PNS Daily Newscast - June 3, 2020 

Episcopal bishops call out Trump's appearance in front of St. John's Episcopal Church in DC; and a civil rights investigation into the Minneapolis Police Dept.

2020Talks - June 3, 2020 

Eight states plus Washington DC had primaries yesterday, in the midst of both the new coronavirus pandemic and clashes between law enforcement and protestors.

Next Phase of Health Care Reform Kicks In

PHOTO: Female doctor with stethoscope.
PHOTO: Female doctor with stethoscope.
August 3, 2012

DES MOINES, Iowa – For women, the Affordable Care Act may be the greatest advance in women's health in a generation. Tracy Durbin with Planned Parenthood of the Heartland offers that view, because beginning this month, women with new private insurance policies can receive "Well Woman" preventive care at no additional cost. She says that will certainly help strained family budgets.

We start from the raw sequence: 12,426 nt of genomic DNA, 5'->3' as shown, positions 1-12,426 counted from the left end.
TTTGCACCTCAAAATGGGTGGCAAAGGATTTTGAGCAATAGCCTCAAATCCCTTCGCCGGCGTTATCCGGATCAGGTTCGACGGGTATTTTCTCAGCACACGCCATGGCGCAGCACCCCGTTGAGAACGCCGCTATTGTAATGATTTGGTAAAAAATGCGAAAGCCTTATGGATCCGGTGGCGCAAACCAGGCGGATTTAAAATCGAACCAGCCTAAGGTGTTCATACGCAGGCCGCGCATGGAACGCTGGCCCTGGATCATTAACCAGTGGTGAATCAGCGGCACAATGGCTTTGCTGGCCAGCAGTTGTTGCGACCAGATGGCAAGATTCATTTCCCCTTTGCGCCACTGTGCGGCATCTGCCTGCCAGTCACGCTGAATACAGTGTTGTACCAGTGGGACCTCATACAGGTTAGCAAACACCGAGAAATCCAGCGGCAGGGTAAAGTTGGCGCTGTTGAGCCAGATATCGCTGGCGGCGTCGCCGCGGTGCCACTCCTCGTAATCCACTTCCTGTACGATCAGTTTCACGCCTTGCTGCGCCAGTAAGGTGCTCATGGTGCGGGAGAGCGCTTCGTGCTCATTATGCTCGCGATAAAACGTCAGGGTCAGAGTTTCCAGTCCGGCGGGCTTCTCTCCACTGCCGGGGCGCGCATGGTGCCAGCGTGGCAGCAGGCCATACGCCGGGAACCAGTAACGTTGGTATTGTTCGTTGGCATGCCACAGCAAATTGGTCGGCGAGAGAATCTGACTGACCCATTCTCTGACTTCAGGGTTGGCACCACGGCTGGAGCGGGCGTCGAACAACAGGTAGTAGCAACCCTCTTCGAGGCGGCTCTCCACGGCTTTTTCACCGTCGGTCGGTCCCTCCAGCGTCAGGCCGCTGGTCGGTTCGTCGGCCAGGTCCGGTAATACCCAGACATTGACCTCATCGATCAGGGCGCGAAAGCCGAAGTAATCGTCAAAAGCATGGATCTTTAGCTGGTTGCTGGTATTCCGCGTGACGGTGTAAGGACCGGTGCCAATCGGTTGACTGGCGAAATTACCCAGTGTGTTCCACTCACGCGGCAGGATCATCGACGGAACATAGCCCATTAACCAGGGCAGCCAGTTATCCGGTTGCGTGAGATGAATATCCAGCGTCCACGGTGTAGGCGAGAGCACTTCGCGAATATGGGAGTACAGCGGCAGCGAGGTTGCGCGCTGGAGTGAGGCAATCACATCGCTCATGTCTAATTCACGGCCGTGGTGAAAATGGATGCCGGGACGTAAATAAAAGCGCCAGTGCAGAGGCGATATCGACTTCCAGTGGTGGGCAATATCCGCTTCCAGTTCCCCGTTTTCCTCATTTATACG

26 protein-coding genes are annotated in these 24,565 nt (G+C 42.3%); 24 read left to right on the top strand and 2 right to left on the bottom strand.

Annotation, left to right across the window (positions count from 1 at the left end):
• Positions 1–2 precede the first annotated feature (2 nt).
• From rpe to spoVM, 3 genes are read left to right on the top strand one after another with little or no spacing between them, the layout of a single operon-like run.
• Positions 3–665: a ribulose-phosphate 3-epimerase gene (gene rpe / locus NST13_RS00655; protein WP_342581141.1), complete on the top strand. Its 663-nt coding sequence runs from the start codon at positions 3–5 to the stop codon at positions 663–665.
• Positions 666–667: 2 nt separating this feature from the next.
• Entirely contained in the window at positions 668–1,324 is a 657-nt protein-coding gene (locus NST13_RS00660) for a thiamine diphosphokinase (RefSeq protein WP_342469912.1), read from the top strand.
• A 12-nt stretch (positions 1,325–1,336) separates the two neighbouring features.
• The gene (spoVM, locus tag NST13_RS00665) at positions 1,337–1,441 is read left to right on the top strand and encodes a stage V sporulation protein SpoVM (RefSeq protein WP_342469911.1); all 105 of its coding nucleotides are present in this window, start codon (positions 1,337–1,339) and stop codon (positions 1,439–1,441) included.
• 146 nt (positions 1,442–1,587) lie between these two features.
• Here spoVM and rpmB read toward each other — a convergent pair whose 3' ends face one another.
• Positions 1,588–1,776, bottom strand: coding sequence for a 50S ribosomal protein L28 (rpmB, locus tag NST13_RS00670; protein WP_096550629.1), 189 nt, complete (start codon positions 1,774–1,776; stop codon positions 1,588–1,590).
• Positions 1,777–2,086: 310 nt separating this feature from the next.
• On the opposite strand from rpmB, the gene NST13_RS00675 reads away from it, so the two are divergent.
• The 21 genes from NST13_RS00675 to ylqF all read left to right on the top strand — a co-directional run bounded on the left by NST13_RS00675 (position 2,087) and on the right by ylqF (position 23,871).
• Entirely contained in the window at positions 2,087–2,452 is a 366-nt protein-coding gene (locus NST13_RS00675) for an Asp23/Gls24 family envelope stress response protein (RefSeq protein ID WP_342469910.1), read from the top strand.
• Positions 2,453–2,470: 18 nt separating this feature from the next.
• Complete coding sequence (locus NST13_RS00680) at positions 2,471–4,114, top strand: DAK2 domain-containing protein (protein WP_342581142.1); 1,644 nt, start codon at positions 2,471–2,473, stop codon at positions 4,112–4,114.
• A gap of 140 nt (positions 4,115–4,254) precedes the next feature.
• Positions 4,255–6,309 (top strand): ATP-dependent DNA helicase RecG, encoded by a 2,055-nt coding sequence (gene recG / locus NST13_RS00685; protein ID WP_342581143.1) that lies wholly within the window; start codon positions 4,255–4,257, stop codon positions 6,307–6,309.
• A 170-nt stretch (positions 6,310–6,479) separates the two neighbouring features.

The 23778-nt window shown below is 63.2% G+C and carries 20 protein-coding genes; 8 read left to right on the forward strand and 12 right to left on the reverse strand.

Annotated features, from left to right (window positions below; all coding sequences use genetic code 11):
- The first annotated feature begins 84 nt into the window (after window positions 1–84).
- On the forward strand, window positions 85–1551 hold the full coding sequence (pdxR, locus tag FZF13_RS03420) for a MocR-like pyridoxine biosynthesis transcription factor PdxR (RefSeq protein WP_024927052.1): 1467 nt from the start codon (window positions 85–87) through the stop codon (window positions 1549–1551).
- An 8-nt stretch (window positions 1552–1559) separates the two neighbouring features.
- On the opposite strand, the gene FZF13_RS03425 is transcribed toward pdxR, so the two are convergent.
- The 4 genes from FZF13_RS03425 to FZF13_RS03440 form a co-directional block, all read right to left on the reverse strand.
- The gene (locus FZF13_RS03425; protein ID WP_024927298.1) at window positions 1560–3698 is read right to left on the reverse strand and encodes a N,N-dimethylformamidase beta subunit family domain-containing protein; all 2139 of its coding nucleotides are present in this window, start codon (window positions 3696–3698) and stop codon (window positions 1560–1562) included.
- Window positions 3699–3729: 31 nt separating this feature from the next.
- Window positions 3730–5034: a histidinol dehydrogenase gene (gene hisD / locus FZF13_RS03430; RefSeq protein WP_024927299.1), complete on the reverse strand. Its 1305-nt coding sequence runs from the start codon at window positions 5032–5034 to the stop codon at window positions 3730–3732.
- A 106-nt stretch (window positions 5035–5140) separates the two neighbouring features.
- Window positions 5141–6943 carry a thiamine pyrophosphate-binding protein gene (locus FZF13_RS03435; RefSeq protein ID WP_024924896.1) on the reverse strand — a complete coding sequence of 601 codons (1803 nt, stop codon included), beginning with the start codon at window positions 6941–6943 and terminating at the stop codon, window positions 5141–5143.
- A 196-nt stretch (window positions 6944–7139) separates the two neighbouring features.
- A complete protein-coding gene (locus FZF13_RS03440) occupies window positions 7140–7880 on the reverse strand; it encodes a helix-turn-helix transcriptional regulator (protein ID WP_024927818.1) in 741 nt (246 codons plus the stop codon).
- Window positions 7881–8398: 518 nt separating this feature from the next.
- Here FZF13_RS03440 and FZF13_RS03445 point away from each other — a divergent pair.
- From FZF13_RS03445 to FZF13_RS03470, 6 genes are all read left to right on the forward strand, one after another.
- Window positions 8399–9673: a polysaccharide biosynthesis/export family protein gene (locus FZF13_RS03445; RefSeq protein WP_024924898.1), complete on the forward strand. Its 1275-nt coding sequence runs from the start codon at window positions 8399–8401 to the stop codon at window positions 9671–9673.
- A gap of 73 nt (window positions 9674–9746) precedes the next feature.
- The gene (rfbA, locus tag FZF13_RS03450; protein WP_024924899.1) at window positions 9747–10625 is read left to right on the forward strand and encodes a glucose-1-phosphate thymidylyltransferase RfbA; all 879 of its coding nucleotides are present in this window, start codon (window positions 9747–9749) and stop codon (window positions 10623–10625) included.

"They're going to be able to access these without any cost-sharing anymore. Which means they won't have to pay a co-pay for going to have their well woman exams; they won't have to pay co-pays or have co-insurance for having mammograms."

Durbin says because of the expense, many women put off getting needed medical care.

"They focus on their families first, they focus on their children first, and if it's going to cost them 40, 50 or 100 dollars to go in and have a Pap smear, many times they'll just delay that, or they'll not do it at all."

The expanded services available without co-pays include cancer screenings, pre-natal screenings, breastfeeding support and birth control supplies. She says women with existing coverage will receive additional services without co-pays within the next year.

Richard Alan, Public News Service - IA